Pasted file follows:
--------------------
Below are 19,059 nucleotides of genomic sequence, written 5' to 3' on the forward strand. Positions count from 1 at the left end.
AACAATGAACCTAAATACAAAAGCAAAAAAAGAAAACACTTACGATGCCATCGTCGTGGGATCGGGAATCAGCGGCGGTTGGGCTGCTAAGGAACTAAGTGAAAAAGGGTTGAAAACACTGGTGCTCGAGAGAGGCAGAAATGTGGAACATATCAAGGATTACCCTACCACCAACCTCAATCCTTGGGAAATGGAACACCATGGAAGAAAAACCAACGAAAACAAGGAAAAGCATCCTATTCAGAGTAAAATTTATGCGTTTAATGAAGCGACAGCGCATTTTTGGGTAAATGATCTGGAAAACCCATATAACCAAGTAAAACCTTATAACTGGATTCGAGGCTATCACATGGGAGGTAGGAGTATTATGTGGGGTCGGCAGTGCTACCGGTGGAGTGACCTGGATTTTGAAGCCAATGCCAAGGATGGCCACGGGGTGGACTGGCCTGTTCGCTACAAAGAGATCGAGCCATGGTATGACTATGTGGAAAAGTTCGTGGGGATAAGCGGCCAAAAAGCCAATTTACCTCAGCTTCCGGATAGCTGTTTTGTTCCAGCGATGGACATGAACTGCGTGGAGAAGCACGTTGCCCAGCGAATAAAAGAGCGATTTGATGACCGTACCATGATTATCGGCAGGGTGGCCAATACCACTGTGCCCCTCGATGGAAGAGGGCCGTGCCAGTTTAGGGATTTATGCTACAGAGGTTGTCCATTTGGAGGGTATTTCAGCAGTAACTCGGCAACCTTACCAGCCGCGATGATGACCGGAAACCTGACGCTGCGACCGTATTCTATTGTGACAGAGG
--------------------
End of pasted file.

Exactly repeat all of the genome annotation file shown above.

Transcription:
Below are 19,059 nucleotides of genomic sequence, written 5' to 3' on the forward strand. Positions count from 1 at the left end.
AACAATGAACCTAAATACAAAAGCAAAAAAAGAAAACACTTACGATGCCATCGTCGTGGGATCGGGAATCAGCGGCGGTTGGGCTGCTAAGGAACTAAGTGAAAAAGGGTTGAAAACACTGGTGCTCGAGAGAGGCAGAAATGTGGAACATATCAAGGATTACCCTACCACCAACCTCAATCCTTGGGAAATGGAACACCATGGAAGAAAAACCAACGAAAACAAGGAAAAGCATCCTATTCAGAGTAAAATTTATGCGTTTAATGAAGCGACAGCGCATTTTTGGGTAAATGATCTGGAAAACCCATATAACCAAGTAAAACCTTATAACTGGATTCGAGGCTATCACATGGGAGGTAGGAGTATTATGTGGGGTCGGCAGTGCTACCGGTGGAGTGACCTGGATTTTGAAGCCAATGCCAAGGATGGCCACGGGGTGGACTGGCCTGTTCGCTACAAAGAGATCGAGCCATGGTATGACTATGTGGAAAAGTTCGTGGGGATAAGCGGCCAAAAAGCCAATTTACCTCAGCTTCCGGATAGCTGTTTTGTTCCAGCGATGGACATGAACTGCGTGGAGAAGCACGTTGCCCAGCGAATAAAAGAGCGATTTGATGACCGTACCATGATTATCGGCAGGGTGGCCAATACCACTGTGCCCCTCGATGGAAGAGGGCCGTGCCAGTTTAGGGATTTATGCTACAGAGGTTGTCCATTTGGAGGGTATTTCAGCAGTAACTCGGCAACCTTACCAGCCGCGATGATGACCGGAAACCTGACGCTGCGACCGTATTCTATTGTGACAGAGG